Your description didn't bring me closer to a ..., ...well, don't know how to continue my own sentence,...BTW, what do you mean by compressed noise, is there such a thing?

Is this the song you are referring to? Any time stamp to where you hear those artifacts?

Anyone care to chime in? I'm lost here! mad.gif
Edited by mogorf - 8/30/13 at 3:52pm
post #64461 of 70896
Quote:
Originally Posted by mogorf View Post

Well, this is a setting usually never recommended, but if you like it stick with it. It's your system and who am I to talk you out of it, eh? Preference rules!!!!!!cool.gifwink.gifsmile.gif

There are times when the full Audyssey treatment shines ( always on movies & sometimes music) indeed I just like the tons of options at my disposal perhaps perhaps the Pro kit will close the gap wink.gif
post #64462 of 70896
Quote:
Originally Posted by mogorf View Post

D Bone, ...I think your case with DEQ causing artifacts needs further investigations,...I think it can be generally accepeed that DEQ is not made to make things worse, ...but if it does (like in your case) it needs a much closer scrutiny. Care to draft more details on your case?

I thought it sounded fabulous in my setup biggrin.gif
post #64463 of 70896
Quote:
Originally Posted by mogorf View Post

Your description didn't bring me closer to a ..., ...well, don't know how to continue my own sentence,...BTW, what do you mean by compressed noise, is there such a thing?

Anyone care to chime in? I'm lost here! mad.gif

The DEQ effect may make peripherally annoying things appear noticably annoying...like a tiny pimple becoming a hard to miss pimple...is what I think he means. Call it the law of unintended consequences. How's that?
post #64464 of 70896
Quote:
Originally Posted by mogorf View Post

Your description didn't bring me closer to a ..., ...well, don't know how to continue my own sentence,...BTW, what do you mean by compressed noise, is there such a thing?

Anyone care to chime in? I'm lost here! mad.gif

The "only stereo is for 2 channel" guys are gonna love this and probably use it against me, but I don't care, because my preference is PLII Music for 2 channel. If you listen to your surrounds with your ear very close to them during 2 channel processing of PLII Music, you will hear certain sounds dart in and out to create the ambiance of 5.1 sound. Some of these sounds sound weird with your ear against the speaker, but sound great when seated where you're supposed to sit.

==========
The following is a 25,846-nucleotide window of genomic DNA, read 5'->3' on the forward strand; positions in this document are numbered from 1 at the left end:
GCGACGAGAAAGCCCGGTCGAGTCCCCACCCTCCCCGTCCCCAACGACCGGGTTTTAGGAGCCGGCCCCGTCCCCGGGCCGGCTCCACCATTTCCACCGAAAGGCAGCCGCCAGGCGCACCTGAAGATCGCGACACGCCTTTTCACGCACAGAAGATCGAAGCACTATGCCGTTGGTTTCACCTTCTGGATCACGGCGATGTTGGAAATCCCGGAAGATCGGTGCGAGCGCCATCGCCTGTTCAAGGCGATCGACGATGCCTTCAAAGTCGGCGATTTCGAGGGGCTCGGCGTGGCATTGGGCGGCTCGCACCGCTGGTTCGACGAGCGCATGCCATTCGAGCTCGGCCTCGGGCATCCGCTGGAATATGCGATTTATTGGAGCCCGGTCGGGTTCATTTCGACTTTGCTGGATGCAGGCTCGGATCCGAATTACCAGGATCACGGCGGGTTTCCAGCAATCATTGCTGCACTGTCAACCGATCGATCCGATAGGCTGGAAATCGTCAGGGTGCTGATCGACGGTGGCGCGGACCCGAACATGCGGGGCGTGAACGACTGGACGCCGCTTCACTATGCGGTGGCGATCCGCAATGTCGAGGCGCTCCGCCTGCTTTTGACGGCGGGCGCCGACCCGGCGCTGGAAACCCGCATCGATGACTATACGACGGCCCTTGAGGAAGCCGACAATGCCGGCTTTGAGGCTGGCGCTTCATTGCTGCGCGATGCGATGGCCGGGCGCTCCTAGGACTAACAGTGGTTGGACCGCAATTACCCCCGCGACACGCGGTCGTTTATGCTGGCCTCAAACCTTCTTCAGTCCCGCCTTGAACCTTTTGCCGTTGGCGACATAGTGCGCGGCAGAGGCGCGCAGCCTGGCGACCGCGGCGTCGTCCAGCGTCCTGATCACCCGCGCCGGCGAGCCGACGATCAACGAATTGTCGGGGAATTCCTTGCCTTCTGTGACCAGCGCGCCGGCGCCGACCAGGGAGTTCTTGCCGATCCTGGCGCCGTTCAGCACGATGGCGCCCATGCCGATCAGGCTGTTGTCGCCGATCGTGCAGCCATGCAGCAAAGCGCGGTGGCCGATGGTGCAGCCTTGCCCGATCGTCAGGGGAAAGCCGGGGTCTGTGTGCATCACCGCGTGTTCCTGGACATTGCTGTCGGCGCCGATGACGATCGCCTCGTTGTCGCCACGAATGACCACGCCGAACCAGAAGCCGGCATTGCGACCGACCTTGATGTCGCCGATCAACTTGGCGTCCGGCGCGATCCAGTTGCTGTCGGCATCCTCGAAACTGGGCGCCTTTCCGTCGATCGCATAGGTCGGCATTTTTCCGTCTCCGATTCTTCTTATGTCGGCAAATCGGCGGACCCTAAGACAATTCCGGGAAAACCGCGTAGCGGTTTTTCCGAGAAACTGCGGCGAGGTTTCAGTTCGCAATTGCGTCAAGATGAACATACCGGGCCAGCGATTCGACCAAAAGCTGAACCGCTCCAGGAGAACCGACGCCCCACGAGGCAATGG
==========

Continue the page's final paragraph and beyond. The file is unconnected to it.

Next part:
DEQ seemed to make *some* of those sounds, depending on frequency, sound to me in my listening position as if I had my ear to the speaker. Waaaay too loud, way too prominent and compressed. My ear and attention were immediately drawn away from the recording and towards the rear of the room in a "WTF was that" sort of way........I'm not sure I have the vocabulary to describe it any better, oh wait, I do......IT SUCKED!biggrin.gif
post #64465 of 70896
Quote:
Originally Posted by sdrucker View Post

The DEQ effect may make peripherally annoying things appear noticably annoying...like a tiny pimple becoming a hard to miss pimple...is what I think he means. Call it the law of unintended consequences. How's that?

Never would have thought of that Stuart! eek.gifsmile.gif
post #64466 of 70896
Quote:
Originally Posted by D Bone View Post

The "only stereo is for 2 channel" guys are gonna love this and probably use it against me, but I don't care, because my preference is PLII Music for 2 channel. If you listen to your surrounds with your ear very close to them during 2 channel processing of PLII Music, you will hear certain sounds dart in and out to create the ambiance of 5.1 sound. Some of these sounds sound weird with your ear against the speaker, but sound great when seated where you're supposed to sit.

DEQ seemed to make *some* of those sounds, depending on frequency, sound to me in my listening position as if I had my ear to the speaker. Waaaay too loud, way too prominent and compressed. My ear and attention were immediately drawn away from the recording and towards the rear of the room in a "WTF was that" sort of way........I'm not sure I have the vocabulary to describe it any better, oh wait, I do......IT SUCKED!biggrin.gif

In that case you are better off with DEQ off, no more darts into your ears!!rolleyes.gif

Come on man, let's get serious, please! tongue.gifcool.gif

My recommendation: run Audyssey again after reading the FAQ to the letter! smile.gif
post #64467 of 70896